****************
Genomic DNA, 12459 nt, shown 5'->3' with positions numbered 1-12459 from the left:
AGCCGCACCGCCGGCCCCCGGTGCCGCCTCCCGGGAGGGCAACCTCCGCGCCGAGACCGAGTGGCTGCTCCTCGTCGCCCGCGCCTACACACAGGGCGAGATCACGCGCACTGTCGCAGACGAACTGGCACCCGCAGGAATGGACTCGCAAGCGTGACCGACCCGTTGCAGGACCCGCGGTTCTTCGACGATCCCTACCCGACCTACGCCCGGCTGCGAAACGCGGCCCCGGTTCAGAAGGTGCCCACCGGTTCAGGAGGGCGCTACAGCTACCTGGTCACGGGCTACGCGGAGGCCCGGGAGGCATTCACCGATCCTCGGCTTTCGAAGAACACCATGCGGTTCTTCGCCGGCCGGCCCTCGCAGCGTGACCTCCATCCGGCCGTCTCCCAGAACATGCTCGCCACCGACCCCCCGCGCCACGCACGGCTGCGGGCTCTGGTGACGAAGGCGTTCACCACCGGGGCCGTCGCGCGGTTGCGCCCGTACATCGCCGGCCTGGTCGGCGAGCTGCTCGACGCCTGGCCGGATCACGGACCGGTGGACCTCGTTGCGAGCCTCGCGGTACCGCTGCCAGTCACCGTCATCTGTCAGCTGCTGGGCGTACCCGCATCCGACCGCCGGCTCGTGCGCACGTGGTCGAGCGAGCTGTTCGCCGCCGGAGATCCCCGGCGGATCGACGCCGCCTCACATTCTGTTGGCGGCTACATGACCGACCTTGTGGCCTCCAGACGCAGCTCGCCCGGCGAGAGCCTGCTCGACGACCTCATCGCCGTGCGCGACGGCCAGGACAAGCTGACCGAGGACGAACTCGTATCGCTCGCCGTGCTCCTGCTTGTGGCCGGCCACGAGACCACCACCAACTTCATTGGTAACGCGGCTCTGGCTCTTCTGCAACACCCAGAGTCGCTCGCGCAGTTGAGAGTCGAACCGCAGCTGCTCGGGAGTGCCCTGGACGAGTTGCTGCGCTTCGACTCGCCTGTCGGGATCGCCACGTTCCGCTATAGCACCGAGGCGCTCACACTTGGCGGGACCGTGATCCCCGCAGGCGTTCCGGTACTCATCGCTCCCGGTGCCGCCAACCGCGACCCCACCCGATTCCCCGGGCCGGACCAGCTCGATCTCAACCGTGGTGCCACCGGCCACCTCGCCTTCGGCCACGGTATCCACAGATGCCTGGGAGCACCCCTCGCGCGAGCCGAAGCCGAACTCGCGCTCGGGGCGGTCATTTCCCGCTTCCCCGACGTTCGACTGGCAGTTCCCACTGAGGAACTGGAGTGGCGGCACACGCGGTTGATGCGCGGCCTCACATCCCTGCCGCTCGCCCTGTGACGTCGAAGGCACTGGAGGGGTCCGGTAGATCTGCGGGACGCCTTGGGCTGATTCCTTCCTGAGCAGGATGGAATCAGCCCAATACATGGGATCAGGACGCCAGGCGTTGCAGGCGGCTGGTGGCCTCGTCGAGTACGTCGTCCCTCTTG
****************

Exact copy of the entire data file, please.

Genomic DNA, 12459 nt, shown 5'->3' with positions numbered 1-12459 from the left:
AGCCGCACCGCCGGCCCCCGGTGCCGCCTCCCGGGAGGGCAACCTCCGCGCCGAGACCGAGTGGCTGCTCCTCGTCGCCCGCGCCTACACACAGGGCGAGATCACGCGCACTGTCGCAGACGAACTGGCACCCGCAGGAATGGACTCGCAAGCGTGACCGACCCGTTGCAGGACCCGCGGTTCTTCGACGATCCCTACCCGACCTACGCCCGGCTGCGAAACGCGGCCCCGGTTCAGAAGGTGCCCACCGGTTCAGGAGGGCGCTACAGCTACCTGGTCACGGGCTACGCGGAGGCCCGGGAGGCATTCACCGATCCTCGGCTTTCGAAGAACACCATGCGGTTCTTCGCCGGCCGGCCCTCGCAGCGTGACCTCCATCCGGCCGTCTCCCAGAACATGCTCGCCACCGACCCCCCGCGCCACGCACGGCTGCGGGCTCTGGTGACGAAGGCGTTCACCACCGGGGCCGTCGCGCGGTTGCGCCCGTACATCGCCGGCCTGGTCGGCGAGCTGCTCGACGCCTGGCCGGATCACGGACCGGTGGACCTCGTTGCGAGCCTCGCGGTACCGCTGCCAGTCACCGTCATCTGTCAGCTGCTGGGCGTACCCGCATCCGACCGCCGGCTCGTGCGCACGTGGTCGAGCGAGCTGTTCGCCGCCGGAGATCCCCGGCGGATCGACGCCGCCTCACATTCTGTTGGCGGCTACATGACCGACCTTGTGGCCTCCAGACGCAGCTCGCCCGGCGAGAGCCTGCTCGACGACCTCATCGCCGTGCGCGACGGCCAGGACAAGCTGACCGAGGACGAACTCGTATCGCTCGCCGTGCTCCTGCTTGTGGCCGGCCACGAGACCACCACCAACTTCATTGGTAACGCGGCTCTGGCTCTTCTGCAACACCCAGAGTCGCTCGCGCAGTTGAGAGTCGAACCGCAGCTGCTCGGGAGTGCCCTGGACGAGTTGCTGCGCTTCGACTCGCCTGTCGGGATCGCCACGTTCCGCTATAGCACCGAGGCGCTCACACTTGGCGGGACCGTGATCCCCGCAGGCGTTCCGGTACTCATCGCTCCCGGTGCCGCCAACCGCGACCCCACCCGATTCCCCGGGCCGGACCAGCTCGATCTCAACCGTGGTGCCACCGGCCACCTCGCCTTCGGCCACGGTATCCACAGATGCCTGGGAGCACCCCTCGCGCGAGCCGAAGCCGAACTCGCGCTCGGGGCGGTCATTTCCCGCTTCCCCGACGTTCGACTGGCAGTTCCCACTGAGGAACTGGAGTGGCGGCACACGCGGTTGATGCGCGGCCTCACATCCCTGCCGCTCGCCCTGTGACGTCGAAGGCACTGGAGGGGTCCGGTAGATCTGCGGGACGCCTTGGGCTGATTCCTTCCTGAGCAGGATGGAATCAGCCCAATACATGGGATCAGGACGCCAGGCGTTGCAGGCGGCTGGTGGCCTCGTCGAGTACGTCGTCCCTCTTG